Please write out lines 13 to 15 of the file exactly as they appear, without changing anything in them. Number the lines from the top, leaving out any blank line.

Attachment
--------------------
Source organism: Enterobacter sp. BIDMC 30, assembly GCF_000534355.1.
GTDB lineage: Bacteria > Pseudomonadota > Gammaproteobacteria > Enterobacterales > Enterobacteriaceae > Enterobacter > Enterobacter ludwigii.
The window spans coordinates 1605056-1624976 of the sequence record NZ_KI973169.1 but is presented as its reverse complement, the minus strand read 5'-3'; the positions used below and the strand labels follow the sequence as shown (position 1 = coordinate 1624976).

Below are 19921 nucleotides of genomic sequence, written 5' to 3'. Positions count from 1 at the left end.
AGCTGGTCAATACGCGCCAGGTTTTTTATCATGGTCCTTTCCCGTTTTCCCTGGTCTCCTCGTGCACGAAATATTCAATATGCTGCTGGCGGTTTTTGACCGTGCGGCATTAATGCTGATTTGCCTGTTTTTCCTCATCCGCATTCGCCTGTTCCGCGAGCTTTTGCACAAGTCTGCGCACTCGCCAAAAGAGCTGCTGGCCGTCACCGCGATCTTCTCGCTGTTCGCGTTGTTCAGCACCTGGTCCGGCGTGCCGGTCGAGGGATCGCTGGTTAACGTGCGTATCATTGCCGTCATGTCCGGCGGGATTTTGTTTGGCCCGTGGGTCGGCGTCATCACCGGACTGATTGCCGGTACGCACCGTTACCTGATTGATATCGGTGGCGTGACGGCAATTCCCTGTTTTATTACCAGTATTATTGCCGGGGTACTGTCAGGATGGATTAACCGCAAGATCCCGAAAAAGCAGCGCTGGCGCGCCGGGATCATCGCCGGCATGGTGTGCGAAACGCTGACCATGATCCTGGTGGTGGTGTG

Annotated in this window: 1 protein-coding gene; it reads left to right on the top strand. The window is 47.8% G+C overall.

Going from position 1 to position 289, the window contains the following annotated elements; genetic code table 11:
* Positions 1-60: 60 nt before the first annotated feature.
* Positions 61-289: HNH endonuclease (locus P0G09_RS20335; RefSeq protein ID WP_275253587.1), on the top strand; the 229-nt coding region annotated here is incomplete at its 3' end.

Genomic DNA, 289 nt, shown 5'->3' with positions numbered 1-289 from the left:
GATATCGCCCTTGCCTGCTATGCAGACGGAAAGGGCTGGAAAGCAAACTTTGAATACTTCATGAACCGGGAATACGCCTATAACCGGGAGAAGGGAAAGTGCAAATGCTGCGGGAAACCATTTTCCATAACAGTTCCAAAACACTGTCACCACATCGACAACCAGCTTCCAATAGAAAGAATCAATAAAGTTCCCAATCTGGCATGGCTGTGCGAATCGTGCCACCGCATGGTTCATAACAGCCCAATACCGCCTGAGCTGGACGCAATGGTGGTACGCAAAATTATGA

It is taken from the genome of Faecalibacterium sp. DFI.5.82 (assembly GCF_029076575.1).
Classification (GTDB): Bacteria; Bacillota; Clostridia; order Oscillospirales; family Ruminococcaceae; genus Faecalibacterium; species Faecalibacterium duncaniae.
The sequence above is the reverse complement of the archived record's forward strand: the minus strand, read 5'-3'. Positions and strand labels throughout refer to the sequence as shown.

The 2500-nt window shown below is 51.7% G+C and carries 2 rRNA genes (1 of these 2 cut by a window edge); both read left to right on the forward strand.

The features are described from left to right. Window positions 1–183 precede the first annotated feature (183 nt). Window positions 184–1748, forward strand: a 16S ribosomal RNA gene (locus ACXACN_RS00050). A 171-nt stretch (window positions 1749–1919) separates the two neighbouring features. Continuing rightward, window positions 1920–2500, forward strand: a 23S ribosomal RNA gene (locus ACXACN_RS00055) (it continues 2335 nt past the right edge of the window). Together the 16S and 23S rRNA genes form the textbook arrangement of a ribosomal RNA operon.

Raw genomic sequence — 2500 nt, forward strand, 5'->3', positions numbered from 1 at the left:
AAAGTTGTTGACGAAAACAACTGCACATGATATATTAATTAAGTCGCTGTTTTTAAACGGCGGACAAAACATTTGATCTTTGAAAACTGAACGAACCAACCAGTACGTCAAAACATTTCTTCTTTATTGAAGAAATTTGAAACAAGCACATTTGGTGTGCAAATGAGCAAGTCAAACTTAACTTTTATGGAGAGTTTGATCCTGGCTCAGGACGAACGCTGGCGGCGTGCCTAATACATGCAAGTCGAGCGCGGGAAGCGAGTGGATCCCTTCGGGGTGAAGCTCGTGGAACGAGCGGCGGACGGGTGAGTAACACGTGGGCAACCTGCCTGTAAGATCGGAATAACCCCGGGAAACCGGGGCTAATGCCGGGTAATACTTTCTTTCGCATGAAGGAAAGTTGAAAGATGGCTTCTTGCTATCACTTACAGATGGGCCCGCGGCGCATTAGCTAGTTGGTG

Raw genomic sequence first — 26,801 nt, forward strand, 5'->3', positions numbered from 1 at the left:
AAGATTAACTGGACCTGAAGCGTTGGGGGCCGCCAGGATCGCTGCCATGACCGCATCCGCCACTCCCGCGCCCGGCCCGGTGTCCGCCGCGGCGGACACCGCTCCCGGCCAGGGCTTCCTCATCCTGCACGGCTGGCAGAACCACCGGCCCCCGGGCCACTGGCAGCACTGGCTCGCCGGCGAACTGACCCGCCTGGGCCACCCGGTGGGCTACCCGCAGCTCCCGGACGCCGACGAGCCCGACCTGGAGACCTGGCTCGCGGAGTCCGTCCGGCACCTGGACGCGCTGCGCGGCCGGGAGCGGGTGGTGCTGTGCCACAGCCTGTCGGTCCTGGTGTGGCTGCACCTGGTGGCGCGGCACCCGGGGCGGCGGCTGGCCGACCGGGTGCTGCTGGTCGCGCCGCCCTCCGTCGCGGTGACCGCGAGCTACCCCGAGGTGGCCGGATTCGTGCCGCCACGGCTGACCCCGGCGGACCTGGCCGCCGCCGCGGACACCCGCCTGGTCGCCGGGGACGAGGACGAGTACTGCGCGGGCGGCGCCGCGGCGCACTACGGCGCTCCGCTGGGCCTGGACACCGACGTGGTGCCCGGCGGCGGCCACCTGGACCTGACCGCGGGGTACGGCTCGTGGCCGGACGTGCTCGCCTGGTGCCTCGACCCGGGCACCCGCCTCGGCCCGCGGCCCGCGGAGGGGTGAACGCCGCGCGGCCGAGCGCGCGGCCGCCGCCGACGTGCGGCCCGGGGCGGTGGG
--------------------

Classification (GTDB): Bacteria; Bacillota; Clostridia; order Oscillospirales; family Ruminococcaceae; genus Faecalibacterium; species Faecalibacterium duncaniae.
The sequence above is the reverse complement of the archived record's forward strand: the minus strand, read 5'-3'. Positions and strand labels throughout refer to the sequence as shown.

The 2500-nt window shown below is 51.7% G+C and carries 2 rRNA genes (1 of these 2 cut by a window edge); both read left to right on the forward strand.